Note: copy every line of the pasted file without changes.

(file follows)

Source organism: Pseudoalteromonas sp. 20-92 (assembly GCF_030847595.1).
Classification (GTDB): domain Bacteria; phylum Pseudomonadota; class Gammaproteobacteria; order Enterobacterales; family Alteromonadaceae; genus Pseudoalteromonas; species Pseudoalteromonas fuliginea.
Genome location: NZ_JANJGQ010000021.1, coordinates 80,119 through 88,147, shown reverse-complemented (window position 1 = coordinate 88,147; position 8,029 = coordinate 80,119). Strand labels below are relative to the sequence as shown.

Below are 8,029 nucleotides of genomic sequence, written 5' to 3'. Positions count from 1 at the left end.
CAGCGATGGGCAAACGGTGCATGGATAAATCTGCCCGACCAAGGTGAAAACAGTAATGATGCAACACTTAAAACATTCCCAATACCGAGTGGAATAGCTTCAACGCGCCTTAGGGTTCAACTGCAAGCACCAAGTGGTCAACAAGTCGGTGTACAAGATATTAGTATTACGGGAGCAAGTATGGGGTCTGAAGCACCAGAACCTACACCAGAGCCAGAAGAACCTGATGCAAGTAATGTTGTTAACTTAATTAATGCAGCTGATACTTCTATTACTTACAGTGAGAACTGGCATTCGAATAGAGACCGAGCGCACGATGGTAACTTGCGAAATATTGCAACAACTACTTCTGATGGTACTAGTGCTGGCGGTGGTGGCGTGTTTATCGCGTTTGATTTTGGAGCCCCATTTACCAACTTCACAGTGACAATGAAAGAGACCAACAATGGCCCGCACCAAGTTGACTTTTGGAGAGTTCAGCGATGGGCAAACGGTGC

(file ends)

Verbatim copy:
Source organism: Pseudoalteromonas sp. 20-92 (assembly GCF_030847595.1).
Classification (GTDB): domain Bacteria; phylum Pseudomonadota; class Gammaproteobacteria; order Enterobacterales; family Alteromonadaceae; genus Pseudoalteromonas; species Pseudoalteromonas fuliginea.
Genome location: NZ_JANJGQ010000021.1, coordinates 80,119 through 88,147, shown reverse-complemented (window position 1 = coordinate 88,147; position 8,029 = coordinate 80,119). Strand labels below are relative to the sequence as shown.

Below are 8,029 nucleotides of genomic sequence, written 5' to 3'. Positions count from 1 at the left end.
CAGCGATGGGCAAACGGTGCATGGATAAATCTGCCCGACCAAGGTGAAAACAGTAATGATGCAACACTTAAAACATTCCCAATACCGAGTGGAATAGCTTCAACGCGCCTTAGGGTTCAACTGCAAGCACCAAGTGGTCAACAAGTCGGTGTACAAGATATTAGTATTACGGGAGCAAGTATGGGGTCTGAAGCACCAGAACCTACACCAGAGCCAGAAGAACCTGATGCAAGTAATGTTGTTAACTTAATTAATGCAGCTGATACTTCTATTACTTACAGTGAGAACTGGCATTCGAATAGAGACCGAGCGCACGATGGTAACTTGCGAAATATTGCAACAACTACTTCTGATGGTACTAGTGCTGGCGGTGGTGGCGTGTTTATCGCGTTTGATTTTGGAGCCCCATTTACCAACTTCACAGTGACAATGAAAGAGACCAACAATGGCCCGCACCAAGTTGACTTTTGGAGAGTTCAGCGATGGGCAAACGGTGC